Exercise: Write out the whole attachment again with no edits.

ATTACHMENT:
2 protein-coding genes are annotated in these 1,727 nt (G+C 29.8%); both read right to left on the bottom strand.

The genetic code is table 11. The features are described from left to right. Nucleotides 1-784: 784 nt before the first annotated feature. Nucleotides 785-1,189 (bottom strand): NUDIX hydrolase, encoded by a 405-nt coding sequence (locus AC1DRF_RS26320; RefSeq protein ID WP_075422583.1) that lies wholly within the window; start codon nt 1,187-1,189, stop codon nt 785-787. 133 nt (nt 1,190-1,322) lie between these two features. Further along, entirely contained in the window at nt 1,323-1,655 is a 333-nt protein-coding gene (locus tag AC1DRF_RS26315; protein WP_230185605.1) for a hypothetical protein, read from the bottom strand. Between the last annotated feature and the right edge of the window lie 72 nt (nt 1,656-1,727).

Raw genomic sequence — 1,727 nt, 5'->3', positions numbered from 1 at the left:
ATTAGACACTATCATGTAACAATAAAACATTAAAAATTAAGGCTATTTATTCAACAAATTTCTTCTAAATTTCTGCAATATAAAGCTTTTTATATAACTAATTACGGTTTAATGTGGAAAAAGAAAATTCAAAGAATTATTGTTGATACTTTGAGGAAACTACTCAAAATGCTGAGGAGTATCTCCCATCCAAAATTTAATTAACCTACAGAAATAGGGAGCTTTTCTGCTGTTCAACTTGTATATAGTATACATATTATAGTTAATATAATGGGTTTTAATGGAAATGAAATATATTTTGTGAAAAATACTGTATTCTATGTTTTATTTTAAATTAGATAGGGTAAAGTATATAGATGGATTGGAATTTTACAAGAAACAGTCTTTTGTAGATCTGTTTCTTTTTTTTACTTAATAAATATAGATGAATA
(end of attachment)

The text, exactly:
2 protein-coding genes are annotated in these 1,727 nt (G+C 29.8%); both read right to left on the bottom strand.

The genetic code is table 11. The features are described from left to right. Nucleotides 1-784: 784 nt before the first annotated feature. Nucleotides 785-1,189 (bottom strand): NUDIX hydrolase, encoded by a 405-nt coding sequence (locus AC1DRF_RS26320; RefSeq protein ID WP_075422583.1) that lies wholly within the window; start codon nt 1,187-1,189, stop codon nt 785-787. 133 nt (nt 1,190-1,322) lie between these two features. Further along, entirely contained in the window at nt 1,323-1,655 is a 333-nt protein-coding gene (locus tag AC1DRF_RS26315; protein WP_230185605.1) for a hypothetical protein, read from the bottom strand. Between the last annotated feature and the right edge of the window lie 72 nt (nt 1,656-1,727).

Raw genomic sequence — 1,727 nt, 5'->3', positions numbered from 1 at the left:
ATTAGACACTATCATGTAACAATAAAACATTAAAAATTAAGGCTATTTATTCAACAAATTTCTTCTAAATTTCTGCAATATAAAGCTTTTTATATAACTAATTACGGTTTAATGTGGAAAAAGAAAATTCAAAGAATTATTGTTGATACTTTGAGGAAACTACTCAAAATGCTGAGGAGTATCTCCCATCCAAAATTTAATTAACCTACAGAAATAGGGAGCTTTTCTGCTGTTCAACTTGTATATAGTATACATATTATAGTTAATATAATGGGTTTTAATGGAAATGAAATATATTTTGTGAAAAATACTGTATTCTATGTTTTATTTTAAATTAGATAGGGTAAAGTATATAGATGGATTGGAATTTTACAAGAAACAGTCTTTTGTAGATCTGTTTCTTTTTTTTACTTAATAAATATAGATGAATA